MT: Wow. So what I’m hearing is like a lack of understanding on the board’s part of what governance is, and then how they can really keep the organization running on an even keel without overcompensating in one direction of another. Then unsure of the rules. That’s what I’m hearing.
MP: Yeah. There’s also, I think, a feeling that there’s got to be something. Surely there must be something that people understand. There must be some way that we don’t have to keep building this out, making this up as we go along. But then when they find that something, not committing to do it, to actually implement it. Like the simple process of a strategic plan. I didn’t know if that was helpful or not. But when we did the report, we found out it was.
I’ll go into that. You can get the report too, and go into it. But it turns out that having a written strategic plan fundamentally changes the tenor of the organization. It helps you with your marketing. It helps with your fundraising. It helps in your employee relations. It helps you with your board relations. But people may have come from an organizational background knowing, yeah, we have to do a strategic plan. They may even go through a process of doing it. But the vast majority of people don’t even implement it then. It’s on the shelf or in the hard drive gathering dust or digital dust. It’s not impacting or informing.
It should inform the life of the nonprofit. That’s why we did all that work. You’ll see this in a small version of this on boards, with boards every year wanting the new elevator pitch. What’s our theme for fundraising? Because we can’t just tell good stories. We have to have themes for that, which if you want to do that, that’s fine. I feel like we spend a lot of creative work trying to create a theme when donors just want to know, am I making a difference? They don’t really care about the theme and the logo and all that.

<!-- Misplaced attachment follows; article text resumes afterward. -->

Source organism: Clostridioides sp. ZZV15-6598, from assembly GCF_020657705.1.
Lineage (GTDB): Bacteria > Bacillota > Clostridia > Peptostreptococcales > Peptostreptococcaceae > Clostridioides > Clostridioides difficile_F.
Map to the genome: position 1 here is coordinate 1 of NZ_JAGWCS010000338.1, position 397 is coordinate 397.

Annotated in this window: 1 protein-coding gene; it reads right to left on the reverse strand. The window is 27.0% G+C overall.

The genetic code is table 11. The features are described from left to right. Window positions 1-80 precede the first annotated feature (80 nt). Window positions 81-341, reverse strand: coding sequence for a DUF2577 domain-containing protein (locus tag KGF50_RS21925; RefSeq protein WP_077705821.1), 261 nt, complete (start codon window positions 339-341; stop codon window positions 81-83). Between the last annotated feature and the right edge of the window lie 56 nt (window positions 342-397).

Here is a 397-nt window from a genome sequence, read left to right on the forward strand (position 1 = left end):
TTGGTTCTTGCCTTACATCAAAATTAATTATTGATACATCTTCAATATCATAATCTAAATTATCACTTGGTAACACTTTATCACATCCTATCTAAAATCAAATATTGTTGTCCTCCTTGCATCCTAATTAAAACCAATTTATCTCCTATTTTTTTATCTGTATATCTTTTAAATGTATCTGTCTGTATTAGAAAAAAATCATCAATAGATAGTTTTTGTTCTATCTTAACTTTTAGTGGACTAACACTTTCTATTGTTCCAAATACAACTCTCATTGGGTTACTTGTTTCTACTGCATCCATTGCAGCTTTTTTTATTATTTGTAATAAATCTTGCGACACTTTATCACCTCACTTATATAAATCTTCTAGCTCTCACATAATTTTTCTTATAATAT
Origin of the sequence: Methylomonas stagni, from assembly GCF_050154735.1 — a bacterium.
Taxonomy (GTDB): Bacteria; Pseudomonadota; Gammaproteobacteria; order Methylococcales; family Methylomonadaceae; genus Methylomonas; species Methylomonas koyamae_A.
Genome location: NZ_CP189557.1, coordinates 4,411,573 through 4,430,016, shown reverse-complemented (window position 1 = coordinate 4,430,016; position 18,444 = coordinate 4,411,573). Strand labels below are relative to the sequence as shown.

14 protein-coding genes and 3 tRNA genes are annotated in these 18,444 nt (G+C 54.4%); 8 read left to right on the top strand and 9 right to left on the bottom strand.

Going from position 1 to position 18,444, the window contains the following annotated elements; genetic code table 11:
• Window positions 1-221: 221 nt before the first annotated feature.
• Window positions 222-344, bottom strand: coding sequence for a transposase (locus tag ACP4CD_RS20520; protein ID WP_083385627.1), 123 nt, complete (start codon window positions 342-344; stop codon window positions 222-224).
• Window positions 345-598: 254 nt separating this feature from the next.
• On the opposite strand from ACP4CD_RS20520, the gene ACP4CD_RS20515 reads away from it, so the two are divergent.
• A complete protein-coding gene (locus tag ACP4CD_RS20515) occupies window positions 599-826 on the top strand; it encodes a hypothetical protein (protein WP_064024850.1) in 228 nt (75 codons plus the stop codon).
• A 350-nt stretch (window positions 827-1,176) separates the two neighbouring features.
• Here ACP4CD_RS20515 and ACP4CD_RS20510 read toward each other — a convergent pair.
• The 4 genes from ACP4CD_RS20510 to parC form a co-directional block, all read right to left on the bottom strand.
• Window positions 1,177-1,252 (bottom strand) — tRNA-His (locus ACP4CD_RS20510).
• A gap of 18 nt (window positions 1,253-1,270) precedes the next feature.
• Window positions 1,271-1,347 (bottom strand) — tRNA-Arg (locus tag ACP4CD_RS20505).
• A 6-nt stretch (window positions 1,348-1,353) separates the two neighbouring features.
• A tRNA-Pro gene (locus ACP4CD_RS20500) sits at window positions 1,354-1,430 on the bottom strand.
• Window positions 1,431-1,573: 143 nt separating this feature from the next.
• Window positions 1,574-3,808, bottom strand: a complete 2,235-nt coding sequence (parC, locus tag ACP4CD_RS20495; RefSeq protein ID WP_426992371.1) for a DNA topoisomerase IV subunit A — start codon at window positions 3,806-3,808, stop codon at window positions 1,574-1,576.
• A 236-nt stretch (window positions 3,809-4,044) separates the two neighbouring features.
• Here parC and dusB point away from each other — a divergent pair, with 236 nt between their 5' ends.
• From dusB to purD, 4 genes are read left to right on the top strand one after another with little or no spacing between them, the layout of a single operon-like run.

We just need to get better at telling them, yeah, you’re making a difference. But then there were some boards that I was working with last year that wanted the elevator pitch each year, and they loved that part. Because it is fun. I’ve sat on boards. It’s fun to vision. It’s fun to dream. It’s fun to see the impact we’re making. But then they never use the elevator pitch. In part, I would submit, because we don’t as nonprofit leaders really tell the board how to do that well. It’s like storytelling. You don’t just walk up to someone and say, tell me a story. Because then they’re going to draw a blank line.
We usually tell people, we need you to help us with fundraising. But we don’t let them know that there are four or six steps of that. I’ve got an e-book with 21 different ways nonprofit board members can help with their nonprofit’s fundraising. There’s a whole smorgasbord of ways. We don’t tell them that, in part because we don’t know, and in part because we know so well we think they’re going to understand that too. But all they see is the really scary, putting themselves on the spot, putting their friend on the spot, and making an ask. If they want to do that, great. But Compass Point did a study called Underdeveloped. Seventy-five percent of the respondents said that their board wasn’t engaged enough, including board members.